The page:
Tuesday, December 17, 2013

Stone Sculptor

Stone Sculptor
by Fran Varian 

They walk each other
past the end of the tether they

go out walking after
midnight                  it is a two-step love affair

then dawn comes on,
a sweet persistent cramping
of every muscle they have ever flexed

for one another

They are a dance in black and white
Fred and Ginger with a twist

look at the girl

swaying red nailed stone sculptor
she is a tone poem                call her by her name

call her land and set sail

Her badge of courage read as blood smeared
across lips

before lowered to his ears

she whispers into the granite
of his night

"go on home boy."

She is the house of cards that
mercy built

she is a harder stone
for sure

so hard he cuts his teeth on her
and when she drinks his blood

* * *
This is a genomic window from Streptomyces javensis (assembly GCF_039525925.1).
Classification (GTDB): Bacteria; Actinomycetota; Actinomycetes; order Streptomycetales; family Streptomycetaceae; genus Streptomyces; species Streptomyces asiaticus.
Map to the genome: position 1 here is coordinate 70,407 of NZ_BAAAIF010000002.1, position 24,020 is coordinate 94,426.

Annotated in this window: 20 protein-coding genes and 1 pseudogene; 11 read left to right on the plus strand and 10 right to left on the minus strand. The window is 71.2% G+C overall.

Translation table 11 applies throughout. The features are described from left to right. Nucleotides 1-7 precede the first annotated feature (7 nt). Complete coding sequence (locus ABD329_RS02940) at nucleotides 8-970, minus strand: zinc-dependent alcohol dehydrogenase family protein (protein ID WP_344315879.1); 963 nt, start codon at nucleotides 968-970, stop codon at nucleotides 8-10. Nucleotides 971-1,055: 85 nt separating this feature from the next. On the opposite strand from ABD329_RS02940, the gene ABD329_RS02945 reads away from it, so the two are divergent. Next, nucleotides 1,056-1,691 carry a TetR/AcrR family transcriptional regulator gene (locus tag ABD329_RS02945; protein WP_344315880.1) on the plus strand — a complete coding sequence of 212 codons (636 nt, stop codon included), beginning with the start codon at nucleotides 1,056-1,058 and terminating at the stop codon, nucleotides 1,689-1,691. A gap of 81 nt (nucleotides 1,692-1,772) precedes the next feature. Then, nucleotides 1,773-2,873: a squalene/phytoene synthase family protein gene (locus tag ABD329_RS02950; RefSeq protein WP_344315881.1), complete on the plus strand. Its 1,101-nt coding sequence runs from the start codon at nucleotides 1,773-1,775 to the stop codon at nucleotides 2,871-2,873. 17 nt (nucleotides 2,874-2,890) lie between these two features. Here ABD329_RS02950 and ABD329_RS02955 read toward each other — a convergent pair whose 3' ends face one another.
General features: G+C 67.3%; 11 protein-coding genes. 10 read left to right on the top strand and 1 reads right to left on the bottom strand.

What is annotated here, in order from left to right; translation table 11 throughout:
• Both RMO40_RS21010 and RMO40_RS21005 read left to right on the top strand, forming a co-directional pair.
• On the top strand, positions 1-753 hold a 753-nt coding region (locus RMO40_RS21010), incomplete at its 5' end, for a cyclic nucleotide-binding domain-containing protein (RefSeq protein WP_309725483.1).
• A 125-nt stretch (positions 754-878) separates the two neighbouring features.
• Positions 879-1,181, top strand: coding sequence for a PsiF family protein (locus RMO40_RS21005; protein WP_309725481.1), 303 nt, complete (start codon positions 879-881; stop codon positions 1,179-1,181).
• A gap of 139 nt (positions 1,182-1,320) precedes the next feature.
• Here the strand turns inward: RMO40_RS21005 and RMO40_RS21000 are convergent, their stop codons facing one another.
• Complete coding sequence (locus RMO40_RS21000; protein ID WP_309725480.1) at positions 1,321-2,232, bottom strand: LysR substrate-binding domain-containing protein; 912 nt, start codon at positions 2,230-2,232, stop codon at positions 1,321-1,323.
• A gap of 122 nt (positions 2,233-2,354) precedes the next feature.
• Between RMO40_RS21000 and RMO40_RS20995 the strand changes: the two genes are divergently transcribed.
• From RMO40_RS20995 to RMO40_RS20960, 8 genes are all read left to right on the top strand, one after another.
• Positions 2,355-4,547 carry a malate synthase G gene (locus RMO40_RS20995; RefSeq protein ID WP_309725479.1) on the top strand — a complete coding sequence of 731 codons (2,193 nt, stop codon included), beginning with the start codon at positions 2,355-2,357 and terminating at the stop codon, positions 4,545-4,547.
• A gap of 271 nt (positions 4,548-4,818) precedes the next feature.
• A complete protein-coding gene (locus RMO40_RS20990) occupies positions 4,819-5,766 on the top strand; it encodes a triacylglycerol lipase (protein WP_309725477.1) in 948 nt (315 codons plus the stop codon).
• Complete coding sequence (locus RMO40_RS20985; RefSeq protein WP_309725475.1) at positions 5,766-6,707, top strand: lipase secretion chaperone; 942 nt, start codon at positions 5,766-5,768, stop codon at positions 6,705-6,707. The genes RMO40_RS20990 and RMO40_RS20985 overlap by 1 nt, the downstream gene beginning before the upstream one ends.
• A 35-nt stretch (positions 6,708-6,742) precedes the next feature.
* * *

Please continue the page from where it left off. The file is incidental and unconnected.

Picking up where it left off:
he is the body

She says:

Boy, if you were your charm
I would take these potato picking baby shelf
hips & turn tornado for you

I am hypnotized by the music of
your scent which I carry on my tongue


you damn the serpent who
sees you

as though she lost you paradise by
way of the fruit

we are a two-step love affair
we are a dance

I am no less for the lipstick
I am no less for the lipstick
I am no less

for holding the music
like I hold you

up in the granite of
the nights we tumble through together

and when I arch my back to the work
of you

you are the body you were
born to be

I am a house of cards
impossibly built to
shelter your fickle intentions


I may be charmed
and I may be dancing for you
but I've got a mouth full of venom
I am a hard thing to break

so look at the girl

swaying          red nailed        stone sculptor

she is part of the dance
whether you claim her  or not

call her by her name

call her            hard blood smeared thing

who cuts through the granite of your night
like a diamond

(Note: This poem was posted on Fran Varian's essay, "This Girl Is On Fire")  

Tuesday, December 10, 2013

Trajectory of the Traveling Susan

Trajectory of the traveling Susan 
by Marge Piercy

Round Susan, somewhere Susan,
Susan with suitcase and Berlitz book and stuffed shoulderbag
flies in the air sitting down.
Your spices are waiting under the falling dust.